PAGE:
South East Wales

Champions League: Homeless football teams take to pitch

Floating pitch
Image caption Players who have been homeless in the past year will play on Cardiff Bay's floating pitch

Homeless people will play football on the same pitch as some of the world's greatest ever players on Thursday.

Their match on Cardiff Bay's floating pitch will be one of the events ahead of Saturday's Champions League final.

Twenty players will take part, before 750 from around Wales are whittled down to 16 for the Homeless World Cup in Oslo later this year.

Wales will take men's and women's teams to the contest after £10,000 of Welsh Government funding.

"It's absolutely huge. It will be the same field, arena, where the day after a group of legends are going to be on the same pitch," Keri Harris of Street Football Wales said.

"It will help show homeless people are like everyone else, we are all just one step away. Being on the same pitch as famous footballers will help show they are human."

They will play on a specially-erected floating pitch at Cardiff Bay ahead of a legends match that will see Wales' Ryan Giggs and Ian Rush play with other superstars such as Roberto Carlos and Luis Figo.

Image copyright UEFA
Image caption The floating pitch near the Senedd is one of many attractions at Cardiff Bay ahead of the Champions League final

The Homeless World Cup first took place in Austria in 2003, as a way of inspiring homeless people to transform their futures.

About 50 voluntary groups and charities from around Wales then came together to create their own street football programme.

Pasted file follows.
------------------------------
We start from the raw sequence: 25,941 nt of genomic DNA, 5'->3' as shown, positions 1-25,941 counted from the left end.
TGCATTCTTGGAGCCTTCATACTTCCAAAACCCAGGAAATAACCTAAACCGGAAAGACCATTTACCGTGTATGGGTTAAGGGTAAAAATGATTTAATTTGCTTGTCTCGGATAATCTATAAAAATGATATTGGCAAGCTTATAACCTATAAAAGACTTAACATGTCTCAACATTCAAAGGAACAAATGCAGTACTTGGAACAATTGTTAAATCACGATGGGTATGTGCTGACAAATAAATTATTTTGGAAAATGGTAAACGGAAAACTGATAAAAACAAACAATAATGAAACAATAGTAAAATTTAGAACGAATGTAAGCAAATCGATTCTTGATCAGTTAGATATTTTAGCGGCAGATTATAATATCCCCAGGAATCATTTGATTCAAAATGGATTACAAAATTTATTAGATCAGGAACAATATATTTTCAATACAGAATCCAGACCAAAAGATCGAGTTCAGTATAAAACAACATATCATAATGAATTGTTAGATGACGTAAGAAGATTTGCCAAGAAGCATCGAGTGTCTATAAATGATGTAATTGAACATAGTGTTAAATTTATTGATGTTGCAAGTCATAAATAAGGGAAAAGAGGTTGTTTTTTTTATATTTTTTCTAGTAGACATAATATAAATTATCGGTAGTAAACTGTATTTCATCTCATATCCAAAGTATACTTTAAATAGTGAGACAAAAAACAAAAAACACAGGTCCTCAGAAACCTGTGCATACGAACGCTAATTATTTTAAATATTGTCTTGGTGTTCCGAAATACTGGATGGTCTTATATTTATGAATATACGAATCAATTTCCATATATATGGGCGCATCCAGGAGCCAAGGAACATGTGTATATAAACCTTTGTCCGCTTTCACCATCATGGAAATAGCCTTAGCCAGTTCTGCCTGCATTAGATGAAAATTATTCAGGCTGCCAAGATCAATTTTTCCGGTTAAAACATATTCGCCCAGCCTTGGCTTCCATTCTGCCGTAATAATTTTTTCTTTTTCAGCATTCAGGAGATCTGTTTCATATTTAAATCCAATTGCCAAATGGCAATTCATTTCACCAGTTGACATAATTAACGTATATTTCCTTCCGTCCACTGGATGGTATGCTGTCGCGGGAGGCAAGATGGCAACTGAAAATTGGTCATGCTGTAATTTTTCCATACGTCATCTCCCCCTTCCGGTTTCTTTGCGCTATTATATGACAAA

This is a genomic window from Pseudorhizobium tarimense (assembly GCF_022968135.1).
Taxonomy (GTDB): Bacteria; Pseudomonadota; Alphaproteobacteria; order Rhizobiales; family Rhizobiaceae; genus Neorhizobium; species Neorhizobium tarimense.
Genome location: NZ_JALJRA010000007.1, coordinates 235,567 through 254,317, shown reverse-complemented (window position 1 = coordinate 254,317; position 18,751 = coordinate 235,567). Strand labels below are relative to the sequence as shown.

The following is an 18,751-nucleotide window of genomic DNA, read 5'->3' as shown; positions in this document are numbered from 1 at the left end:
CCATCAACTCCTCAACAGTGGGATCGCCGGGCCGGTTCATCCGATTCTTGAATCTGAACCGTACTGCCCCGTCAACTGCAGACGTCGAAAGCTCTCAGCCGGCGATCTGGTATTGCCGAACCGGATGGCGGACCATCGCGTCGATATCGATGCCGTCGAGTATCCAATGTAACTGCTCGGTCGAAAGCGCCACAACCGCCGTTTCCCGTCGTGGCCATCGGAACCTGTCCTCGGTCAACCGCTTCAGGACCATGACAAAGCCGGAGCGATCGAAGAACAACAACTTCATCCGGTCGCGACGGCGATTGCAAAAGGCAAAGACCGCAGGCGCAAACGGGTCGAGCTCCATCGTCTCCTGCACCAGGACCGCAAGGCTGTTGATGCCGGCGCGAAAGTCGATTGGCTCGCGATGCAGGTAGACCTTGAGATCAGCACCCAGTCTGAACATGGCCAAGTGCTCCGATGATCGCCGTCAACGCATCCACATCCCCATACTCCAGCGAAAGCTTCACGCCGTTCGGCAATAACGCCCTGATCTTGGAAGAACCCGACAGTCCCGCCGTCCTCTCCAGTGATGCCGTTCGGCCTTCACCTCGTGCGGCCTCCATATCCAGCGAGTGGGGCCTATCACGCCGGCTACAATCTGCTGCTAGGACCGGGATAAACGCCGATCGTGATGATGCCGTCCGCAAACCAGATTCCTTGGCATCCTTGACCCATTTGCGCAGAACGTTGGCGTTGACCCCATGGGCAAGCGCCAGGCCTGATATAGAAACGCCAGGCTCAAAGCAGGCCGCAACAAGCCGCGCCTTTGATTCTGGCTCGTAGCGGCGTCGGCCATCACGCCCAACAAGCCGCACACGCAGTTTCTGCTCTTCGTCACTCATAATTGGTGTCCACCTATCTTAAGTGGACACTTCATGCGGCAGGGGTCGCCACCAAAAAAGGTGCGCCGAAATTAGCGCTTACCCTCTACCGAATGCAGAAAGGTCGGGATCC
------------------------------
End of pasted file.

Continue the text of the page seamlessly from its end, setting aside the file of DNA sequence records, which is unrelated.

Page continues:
Teams include over-16s, with some that have become socially excluded through things like substance misuse, mental health or cultural issues, and suffered homelessness in the past year.

Others had been long-term unemployed or spent time in jail and faced stigma and barriers to being part of society.

Ahead of Thursday's demonstration match, Mr Harris said that street football has made a "life changing difference" to hundreds of homeless people and the prospect of playing in the world cup has inspired them.

Actor Michael Sheen is a patron, while minister for social services and public health Rebecca Evans said: "I met Street Football Wales recently and saw the difference their projects can make to people's lives, not only in regards to health and wellbeing, but also in terms of self-confidence and personal development."

The 2016 Homeless World Cup was in Glasgow, with Wales' men finishing top in the fourth tier competition and the women third in the second tier.

Oslo 2017 will be the 15th tournament and organisers believe initiatives in hundreds of cities worldwide help 100,000 people a year and have impacted on more than a million lives since its inception.

Image copyright PA
Image caption A pitch was erected in George Square, Glasgow, for the 2016 Homeless World Cup

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